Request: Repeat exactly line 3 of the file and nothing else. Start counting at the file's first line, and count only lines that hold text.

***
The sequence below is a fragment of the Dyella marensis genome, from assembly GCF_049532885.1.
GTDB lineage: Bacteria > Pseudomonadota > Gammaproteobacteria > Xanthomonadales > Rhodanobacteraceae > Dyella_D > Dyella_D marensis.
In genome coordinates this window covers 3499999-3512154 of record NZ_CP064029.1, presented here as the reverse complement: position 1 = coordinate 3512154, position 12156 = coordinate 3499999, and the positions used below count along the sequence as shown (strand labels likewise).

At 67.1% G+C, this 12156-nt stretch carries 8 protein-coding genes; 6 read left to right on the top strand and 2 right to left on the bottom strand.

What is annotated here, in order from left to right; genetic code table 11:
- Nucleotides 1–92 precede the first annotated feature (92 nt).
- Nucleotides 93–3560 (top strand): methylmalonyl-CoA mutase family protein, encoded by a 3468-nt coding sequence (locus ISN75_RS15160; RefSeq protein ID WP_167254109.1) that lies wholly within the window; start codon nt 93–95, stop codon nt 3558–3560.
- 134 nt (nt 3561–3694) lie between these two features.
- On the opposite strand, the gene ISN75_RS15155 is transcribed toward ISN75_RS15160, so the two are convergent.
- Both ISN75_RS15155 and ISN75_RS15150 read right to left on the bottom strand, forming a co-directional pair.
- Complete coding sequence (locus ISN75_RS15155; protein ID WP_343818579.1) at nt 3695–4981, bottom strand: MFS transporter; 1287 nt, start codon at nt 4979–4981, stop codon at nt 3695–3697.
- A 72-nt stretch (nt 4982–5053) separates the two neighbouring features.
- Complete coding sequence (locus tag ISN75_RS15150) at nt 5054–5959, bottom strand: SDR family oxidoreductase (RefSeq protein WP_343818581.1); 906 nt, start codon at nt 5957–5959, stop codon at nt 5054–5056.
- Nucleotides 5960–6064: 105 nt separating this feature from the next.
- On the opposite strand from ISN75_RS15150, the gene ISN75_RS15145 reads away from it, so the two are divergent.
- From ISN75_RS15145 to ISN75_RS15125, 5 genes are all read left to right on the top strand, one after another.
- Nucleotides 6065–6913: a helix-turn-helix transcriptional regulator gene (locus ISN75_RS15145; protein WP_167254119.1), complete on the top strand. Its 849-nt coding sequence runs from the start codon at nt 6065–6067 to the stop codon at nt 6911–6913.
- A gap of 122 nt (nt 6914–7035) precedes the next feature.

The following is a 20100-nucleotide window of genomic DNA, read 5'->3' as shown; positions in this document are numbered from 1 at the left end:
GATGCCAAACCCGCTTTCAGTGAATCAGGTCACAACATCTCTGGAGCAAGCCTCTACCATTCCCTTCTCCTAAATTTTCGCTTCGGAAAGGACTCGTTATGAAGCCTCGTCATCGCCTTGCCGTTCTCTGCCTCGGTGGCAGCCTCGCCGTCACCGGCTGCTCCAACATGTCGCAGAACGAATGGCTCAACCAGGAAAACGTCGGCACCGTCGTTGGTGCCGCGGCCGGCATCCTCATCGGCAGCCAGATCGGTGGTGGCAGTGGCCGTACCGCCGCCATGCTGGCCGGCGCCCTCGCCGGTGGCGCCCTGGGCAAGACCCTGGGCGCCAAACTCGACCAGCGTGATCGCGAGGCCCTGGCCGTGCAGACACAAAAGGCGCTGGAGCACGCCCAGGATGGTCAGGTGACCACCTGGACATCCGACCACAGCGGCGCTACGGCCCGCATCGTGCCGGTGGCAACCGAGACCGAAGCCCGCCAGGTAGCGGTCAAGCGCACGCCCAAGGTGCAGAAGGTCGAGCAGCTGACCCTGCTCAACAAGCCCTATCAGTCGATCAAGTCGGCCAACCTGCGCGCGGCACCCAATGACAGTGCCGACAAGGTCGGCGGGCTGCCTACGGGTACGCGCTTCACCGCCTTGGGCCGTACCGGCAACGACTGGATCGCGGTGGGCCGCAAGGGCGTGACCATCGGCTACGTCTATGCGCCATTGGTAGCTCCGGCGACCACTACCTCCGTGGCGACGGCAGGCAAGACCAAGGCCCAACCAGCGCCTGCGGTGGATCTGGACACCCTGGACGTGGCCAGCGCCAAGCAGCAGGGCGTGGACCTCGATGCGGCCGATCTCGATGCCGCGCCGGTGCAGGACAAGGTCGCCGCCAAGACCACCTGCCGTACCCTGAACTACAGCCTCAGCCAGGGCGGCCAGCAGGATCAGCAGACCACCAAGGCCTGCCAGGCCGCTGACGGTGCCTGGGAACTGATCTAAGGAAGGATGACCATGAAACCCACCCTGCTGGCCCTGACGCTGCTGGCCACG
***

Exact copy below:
In genome coordinates this window covers 3499999-3512154 of record NZ_CP064029.1, presented here as the reverse complement: position 1 = coordinate 3512154, position 12156 = coordinate 3499999, and the positions used below count along the sequence as shown (strand labels likewise).